Program to Help County Foster Children Graduate High School Announced
by Bethania Palma Markus
EL MONTE - One foster child slipped through the cracks in the education system when he told school officials he was being home schooled. But his "teacher" was really his 82-year-old, Spanish-speaking grandmother.
Another child kept running away from his foster home and visiting his plumber brother in Lake Elsinore, who happened to have a bullet lodged in his skull.
Needless to say, neither of the boys was racking up credits in high school.
Now a team led by County Supervisor Gloria Molina is rolling out a program meant to plug the cracks for foster children in high school.
Molina and representatives from the Department of Children and Family Services met with social workers at MacLaren Childrens Center on Durfee Road this week to discuss the pilot Foster Youth Education Program, which has dramatically increased graduation rates.
"I want you to know that if we can get this rolling it really will give children a fighting chance," Molina said.
The program is structured to be cost-neutral and since 2008 has been put in place in Montebello, Pomona, El Monte, Hacienda-La Puente and Azusa unified school districts. It will be rolled out at El Rancho Unified in Pico Rivera next.
So far, results are encouraging.
While foster children nationally only graduate high school 30 to 50 percent of the time, children in Molina's pilot program graduated 75 percent of the time and 80 percent of those graduates went on to four-year colleges, DCFS officials said.
Officials hope to eventually expand it to the rest of the county.
The key to the program is partnering with school districts and agreeing to share data, said Angel Rodriguez, program manager.
"A lot of (foster) kids are saying this is the first time anyone has asked them about school," Rodriguez said.
Social workers participating in the program will work with a school team to develop educational plans for foster children.
The program has hurdles - schools for example, don't currently keep track of foster children, social workers pointed out.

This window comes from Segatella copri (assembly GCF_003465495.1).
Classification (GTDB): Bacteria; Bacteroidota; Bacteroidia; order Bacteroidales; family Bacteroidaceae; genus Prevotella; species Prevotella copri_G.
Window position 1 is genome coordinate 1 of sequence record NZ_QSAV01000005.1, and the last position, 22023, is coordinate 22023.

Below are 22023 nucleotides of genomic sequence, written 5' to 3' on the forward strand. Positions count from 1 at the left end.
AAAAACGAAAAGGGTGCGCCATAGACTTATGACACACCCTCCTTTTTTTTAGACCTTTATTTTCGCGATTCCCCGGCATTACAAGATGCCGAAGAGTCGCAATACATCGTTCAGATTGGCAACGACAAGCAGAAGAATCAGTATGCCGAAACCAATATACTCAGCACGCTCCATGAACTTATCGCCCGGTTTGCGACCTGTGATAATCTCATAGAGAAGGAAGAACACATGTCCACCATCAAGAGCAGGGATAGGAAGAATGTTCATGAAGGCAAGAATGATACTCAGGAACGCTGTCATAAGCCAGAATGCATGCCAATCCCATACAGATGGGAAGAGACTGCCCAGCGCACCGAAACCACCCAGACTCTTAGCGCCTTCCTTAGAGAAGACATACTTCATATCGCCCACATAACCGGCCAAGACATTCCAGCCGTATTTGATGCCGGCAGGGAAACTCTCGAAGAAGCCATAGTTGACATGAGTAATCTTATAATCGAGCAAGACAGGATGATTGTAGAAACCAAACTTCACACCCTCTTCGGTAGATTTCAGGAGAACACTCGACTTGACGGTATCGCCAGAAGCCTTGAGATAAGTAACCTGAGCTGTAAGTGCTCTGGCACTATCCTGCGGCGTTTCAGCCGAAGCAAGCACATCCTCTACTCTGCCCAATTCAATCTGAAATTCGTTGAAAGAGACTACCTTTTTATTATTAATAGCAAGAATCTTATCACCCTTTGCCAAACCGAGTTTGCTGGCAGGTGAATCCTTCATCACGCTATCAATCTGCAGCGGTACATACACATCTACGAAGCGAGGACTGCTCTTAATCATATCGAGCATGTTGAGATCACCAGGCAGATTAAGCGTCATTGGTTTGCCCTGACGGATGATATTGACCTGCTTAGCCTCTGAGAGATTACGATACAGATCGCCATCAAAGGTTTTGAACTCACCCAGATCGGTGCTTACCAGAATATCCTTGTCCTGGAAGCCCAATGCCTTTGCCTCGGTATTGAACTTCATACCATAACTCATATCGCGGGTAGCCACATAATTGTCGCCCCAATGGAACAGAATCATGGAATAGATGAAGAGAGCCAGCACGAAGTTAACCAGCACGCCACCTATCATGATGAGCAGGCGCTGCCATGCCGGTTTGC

And when foster children go to juvenile hall after running afoul of the law, their case with DCFS closes and the probation department takes over.
It's often difficult to access school credits earned while teens are incarcerated, said Chandra Alston, a social worker out of Glendora who works with students at Los Altos High School in Hacienda Heights.
"We have the toughest time getting their credits from Los Padrinos (Juvenile Hall)" she said.
And foster children are often moved suddenly from one home to another and change schools in the process. Credits are often lost in the shuffle, Rodriguez said.
Part of the program is finding out where the children were enrolled and recovering their school credits to help them move toward graduating. Social workers so far have recovered more than 1,000 lost credits, which is more than 200 semesters' worth of class time.
Social workers are currently assigned cases based on proximity to the children's biological mother, but the program will change that, said Martha Molina-Avilas, children's deputy for DCFS.
Social workers will instead be assigned cases based on the children's school district. One social worker, for example, will be assigned all cases at El Monte High School.
"For us, it's very efficient because they get to see their kids every day," Molina-Avilas said. "From the feedback we're getting it seems for (social workers) to be a real positive and it's changing their relationship with their case load."